Five La Plata County projects have received gaming-impact grants totalling more than $450,000. That brings the total granted to groups in the county to more than $3.6 million since 2005.
The Colorado Department of Local Affairs is committed to assisting local communities that have seen dramatic impacts caused by gaming, said Susan Kirkpatrick, executive director of the department. The impact of gaming on local law enforcement, health-care systems and roads is clear.
The grants, totalling $453,298, were awarded to the La Plata County Sheriffs Public Safety Services, the 6th Judicial District Attorneys Office, the town of Ignacio, emergency medical services of the Southwest Hospital District and the Ute Pass Ambulance Service.
The sheriffs office received $184,506 to help finance the 24-hour patrol coverage of southeastern La Plata County where Sky Ute Casino is located, as well as for other services including detaining inmates being held on gaming-related offenses at the county jail.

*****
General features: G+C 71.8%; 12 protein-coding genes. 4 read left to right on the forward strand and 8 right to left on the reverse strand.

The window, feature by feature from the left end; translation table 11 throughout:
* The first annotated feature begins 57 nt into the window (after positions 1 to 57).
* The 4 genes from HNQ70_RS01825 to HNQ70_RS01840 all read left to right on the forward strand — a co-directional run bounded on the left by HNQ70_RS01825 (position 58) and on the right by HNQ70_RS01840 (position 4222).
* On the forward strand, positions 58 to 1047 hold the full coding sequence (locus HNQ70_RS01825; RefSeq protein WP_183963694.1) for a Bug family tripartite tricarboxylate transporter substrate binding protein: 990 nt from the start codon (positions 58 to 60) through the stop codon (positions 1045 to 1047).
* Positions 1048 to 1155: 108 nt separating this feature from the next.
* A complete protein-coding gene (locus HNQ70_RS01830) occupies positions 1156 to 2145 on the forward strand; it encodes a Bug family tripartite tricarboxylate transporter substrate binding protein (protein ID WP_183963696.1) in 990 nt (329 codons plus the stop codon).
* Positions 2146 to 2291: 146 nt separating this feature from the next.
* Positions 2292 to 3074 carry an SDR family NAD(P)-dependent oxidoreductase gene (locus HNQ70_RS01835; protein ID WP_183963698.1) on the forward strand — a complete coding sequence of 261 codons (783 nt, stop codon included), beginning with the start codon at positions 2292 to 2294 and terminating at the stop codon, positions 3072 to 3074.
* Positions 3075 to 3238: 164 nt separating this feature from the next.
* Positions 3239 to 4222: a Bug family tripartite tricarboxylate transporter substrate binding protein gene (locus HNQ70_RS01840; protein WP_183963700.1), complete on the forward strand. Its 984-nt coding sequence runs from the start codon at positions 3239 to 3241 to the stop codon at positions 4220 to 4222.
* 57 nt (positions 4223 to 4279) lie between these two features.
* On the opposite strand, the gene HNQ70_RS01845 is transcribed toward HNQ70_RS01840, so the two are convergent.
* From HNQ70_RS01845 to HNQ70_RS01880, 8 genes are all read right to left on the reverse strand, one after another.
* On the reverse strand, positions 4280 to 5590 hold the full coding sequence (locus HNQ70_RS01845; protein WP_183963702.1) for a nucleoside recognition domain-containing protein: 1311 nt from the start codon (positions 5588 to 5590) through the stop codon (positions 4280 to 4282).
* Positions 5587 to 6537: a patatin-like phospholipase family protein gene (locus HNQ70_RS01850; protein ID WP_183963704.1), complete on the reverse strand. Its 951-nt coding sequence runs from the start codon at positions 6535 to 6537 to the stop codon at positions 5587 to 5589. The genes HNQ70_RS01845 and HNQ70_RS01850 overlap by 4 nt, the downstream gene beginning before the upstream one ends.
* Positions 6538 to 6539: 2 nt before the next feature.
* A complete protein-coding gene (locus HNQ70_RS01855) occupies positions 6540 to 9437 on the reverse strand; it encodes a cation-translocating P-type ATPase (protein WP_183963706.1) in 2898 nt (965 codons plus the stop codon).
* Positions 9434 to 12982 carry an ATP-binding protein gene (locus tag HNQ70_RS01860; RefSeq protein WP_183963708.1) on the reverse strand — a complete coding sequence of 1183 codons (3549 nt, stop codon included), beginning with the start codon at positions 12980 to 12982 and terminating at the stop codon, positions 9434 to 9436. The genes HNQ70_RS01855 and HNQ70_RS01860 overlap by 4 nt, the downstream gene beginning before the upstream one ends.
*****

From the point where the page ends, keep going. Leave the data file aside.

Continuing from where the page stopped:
The district attorneys office was given $19,742 to support staffing and operations.
Because gaming has an effect on the Ignacio Police Department, the town was awarded $76,550 for the additional costs to personnel and operations.
The Southwest Hospital District received $127,500 to help support personnel and operating costs of its emergency medical services related to gaming impacts.
And the Ute Pass Ambulance Service added $45,000 to its coffers to replace aging medical equipment while allowing it to continue to provide advanced life-support technologies to both gaming and nongaming patients.
A total of $3.2 million was granted to 38 projects in nine counties in this most recent granting cycle. The Local Government Limited Gaming Impact Program was created in 1997 to help local communities that can provide documentation of the impact of gaming in their area. The program is funded by a portion of the state taxes on limited gaming in those counties.